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Opinion 2019 saw a major setback in fighting polio

An Afghan health worker vaccinates a child for polio in Kandahar, Afghanistan, on Dec. 23, 2019.
An Afghan health worker vaccinates a child for polio in Kandahar, Afghanistan, on Dec. 23, 2019. (Muhammad Sadiq/EPA-EFE/Shutterstock)

LAST YEAR was dispiriting for those struggling to eradicate polio, especially in Pakistan. The goal of eradication seemed at least possible when there were only eight cases in 2017, and 12 cases in 2018. Now, the latest data show there have been 128 cases of polio in Pakistan in the past year. Moreover, the global campaign to eradicate polio, which began in 1988, is facing a whole new set of uncertainties.

Pakistan, Afghanistan and Nigeria are the three remaining countries where polio is endemic, and Nigeria had been free of wild poliovirus for three years. Highly contagious, the poliovirus largely strikes children under age 5 and can cause permanent paralysis. Vaccinations must be sufficiently widespread to break the chain of transmission.

Unfortunately in Pakistan, political instability, population mobility and violence driven by intolerance have made it hard to reach all children for vaccination. Two policemen were killed Dec. 18 while on their way to accompany a polio vaccination team in the Lower Dir district, about 112 miles northwest of the capital, Islamabad. Since 2012, at least 98 people have been killed in attacks on Pakistan’s polio vaccination campaigns.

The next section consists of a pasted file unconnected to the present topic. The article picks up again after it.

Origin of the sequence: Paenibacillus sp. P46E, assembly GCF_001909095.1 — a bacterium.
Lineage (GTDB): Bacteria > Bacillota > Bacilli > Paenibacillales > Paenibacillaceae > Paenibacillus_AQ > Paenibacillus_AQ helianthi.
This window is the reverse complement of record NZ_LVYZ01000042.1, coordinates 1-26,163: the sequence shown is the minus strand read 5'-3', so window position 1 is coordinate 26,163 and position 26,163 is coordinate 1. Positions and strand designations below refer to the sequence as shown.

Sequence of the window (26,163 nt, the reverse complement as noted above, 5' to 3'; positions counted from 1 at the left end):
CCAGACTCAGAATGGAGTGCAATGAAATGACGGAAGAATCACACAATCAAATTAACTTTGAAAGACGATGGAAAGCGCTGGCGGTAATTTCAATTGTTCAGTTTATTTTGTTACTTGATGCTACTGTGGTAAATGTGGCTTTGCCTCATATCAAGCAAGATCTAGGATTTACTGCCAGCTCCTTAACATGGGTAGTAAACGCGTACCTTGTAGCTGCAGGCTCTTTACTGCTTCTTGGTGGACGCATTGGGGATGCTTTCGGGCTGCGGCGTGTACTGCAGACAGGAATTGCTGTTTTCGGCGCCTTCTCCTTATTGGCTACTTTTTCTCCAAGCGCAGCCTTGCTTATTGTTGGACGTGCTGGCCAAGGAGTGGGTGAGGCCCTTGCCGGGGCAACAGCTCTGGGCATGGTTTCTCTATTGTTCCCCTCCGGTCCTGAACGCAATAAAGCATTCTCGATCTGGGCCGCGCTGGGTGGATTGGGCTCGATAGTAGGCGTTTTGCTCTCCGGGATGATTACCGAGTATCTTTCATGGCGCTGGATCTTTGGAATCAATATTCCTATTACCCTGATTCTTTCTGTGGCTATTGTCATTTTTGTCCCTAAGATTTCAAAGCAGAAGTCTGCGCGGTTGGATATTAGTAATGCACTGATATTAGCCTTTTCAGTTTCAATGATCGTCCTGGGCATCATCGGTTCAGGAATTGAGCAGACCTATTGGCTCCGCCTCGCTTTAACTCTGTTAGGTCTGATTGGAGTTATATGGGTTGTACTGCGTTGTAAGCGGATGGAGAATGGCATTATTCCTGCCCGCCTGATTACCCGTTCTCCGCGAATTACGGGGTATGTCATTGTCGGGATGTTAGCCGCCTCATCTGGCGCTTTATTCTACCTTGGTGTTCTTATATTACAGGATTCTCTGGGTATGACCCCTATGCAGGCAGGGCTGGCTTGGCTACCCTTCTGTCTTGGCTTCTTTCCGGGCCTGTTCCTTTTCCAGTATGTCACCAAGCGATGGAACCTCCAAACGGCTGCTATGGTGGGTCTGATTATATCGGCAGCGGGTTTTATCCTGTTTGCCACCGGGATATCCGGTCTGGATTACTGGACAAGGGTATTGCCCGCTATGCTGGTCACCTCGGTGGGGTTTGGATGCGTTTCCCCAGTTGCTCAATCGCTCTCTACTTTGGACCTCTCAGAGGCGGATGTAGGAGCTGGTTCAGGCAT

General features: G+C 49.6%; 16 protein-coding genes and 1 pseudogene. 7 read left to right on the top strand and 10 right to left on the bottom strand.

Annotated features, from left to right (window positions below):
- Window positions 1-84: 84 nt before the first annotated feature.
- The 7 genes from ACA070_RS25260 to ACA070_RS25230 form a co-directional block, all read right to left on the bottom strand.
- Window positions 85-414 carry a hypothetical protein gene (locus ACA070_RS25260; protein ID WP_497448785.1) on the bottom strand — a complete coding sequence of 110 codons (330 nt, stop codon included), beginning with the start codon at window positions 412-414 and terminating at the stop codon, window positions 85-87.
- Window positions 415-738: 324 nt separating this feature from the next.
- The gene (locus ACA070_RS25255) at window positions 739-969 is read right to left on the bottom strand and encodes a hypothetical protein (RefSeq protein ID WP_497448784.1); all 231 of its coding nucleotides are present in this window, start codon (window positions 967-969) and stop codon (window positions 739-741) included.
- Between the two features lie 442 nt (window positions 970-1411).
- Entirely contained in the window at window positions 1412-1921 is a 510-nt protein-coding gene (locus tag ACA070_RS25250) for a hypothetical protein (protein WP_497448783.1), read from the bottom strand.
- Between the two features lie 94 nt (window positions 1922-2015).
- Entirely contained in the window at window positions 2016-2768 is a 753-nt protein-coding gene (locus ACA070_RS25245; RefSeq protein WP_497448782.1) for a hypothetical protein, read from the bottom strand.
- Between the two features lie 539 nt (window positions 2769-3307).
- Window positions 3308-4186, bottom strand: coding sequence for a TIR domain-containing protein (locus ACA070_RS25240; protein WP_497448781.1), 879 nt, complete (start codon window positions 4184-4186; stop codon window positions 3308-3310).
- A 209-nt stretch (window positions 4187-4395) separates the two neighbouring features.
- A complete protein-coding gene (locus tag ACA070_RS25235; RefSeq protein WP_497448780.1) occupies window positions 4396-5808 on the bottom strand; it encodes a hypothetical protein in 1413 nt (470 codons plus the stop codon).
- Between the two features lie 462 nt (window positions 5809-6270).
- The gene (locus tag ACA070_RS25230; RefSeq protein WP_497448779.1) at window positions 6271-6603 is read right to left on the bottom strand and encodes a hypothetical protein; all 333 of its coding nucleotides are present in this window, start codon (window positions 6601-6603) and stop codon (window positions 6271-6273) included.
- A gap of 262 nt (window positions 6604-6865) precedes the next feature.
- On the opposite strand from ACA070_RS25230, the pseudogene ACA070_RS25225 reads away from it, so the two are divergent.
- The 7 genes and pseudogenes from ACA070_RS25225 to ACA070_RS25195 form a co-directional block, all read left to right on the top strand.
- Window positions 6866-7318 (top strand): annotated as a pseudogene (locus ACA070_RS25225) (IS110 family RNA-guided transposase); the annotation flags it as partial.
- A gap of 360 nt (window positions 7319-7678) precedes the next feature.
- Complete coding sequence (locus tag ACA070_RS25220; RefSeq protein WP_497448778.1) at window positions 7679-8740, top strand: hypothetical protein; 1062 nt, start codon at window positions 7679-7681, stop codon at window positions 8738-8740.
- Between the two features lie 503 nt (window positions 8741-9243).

Hard-line Islamist forces still spread irrational beliefs that vaccines are contaminated or a Western plot. Social media in Pakistan has accelerated false rumors about vaccination, leading to waves of refusals by parents. According to a recent account by Al Jazeera, another worrisome trend has arisen lately: Villages are using vaccination as a bargaining chip to win other needs from the state, such as water, natural gas, electricity and jobs. No global eradication effort can be successful without Pakistan. This year must see progress against these serious obstacles, which are caused by human behavior, not virology.

At the same time, new problems have cropped up in the global vaccination effort. Three poliovirus strains have existed: wild types 1, 2 and 3. The wild type 3 was declared eradicated last year. The wild type 2 had not been sighted since 1999. Vaccines use an inactivated version of the wild strains to trigger an immune response by the human body. Sometimes, the inactivated strains pass into the environment and revert to active. When wild type 2 disappeared, a decision was made to omit the type 2 component from the oral polio vaccine used by 155 countries.

The “switch” in April 2016 was made with a realization that some type 2 outbreaks were possible if the vaccine-derived strain reverted. Now this has occurred, to a far greater extent than anticipated, especially in Africa. There have been 47 outbreaks in 20 countries since the switch, some very difficult to stop. By comparison, there were only eight outbreaks in five countries over three years before the switch. Existing supplies of a type 2-only vaccine are insufficient. Global health officials are rushing to get ready by this summer a new type 2 vaccine that won’t revert to active and is believed to be effective. Hopefully it will work. Otherwise a major strategy shift may be required in one of the world’s most difficult battles against disease.

Read more:

The Post’s View: The world is close to conquering polio. Humans are holding us back.

Michael Gerson: Polio is a killer on the run

The Post’s View: We’re closer than ever to eradicating polio — and yet there’s Syria

Letters to the Editor: A childhood memory of the polio vaccine

The Post’s View: The vaccine challenge isn’t just about getting shots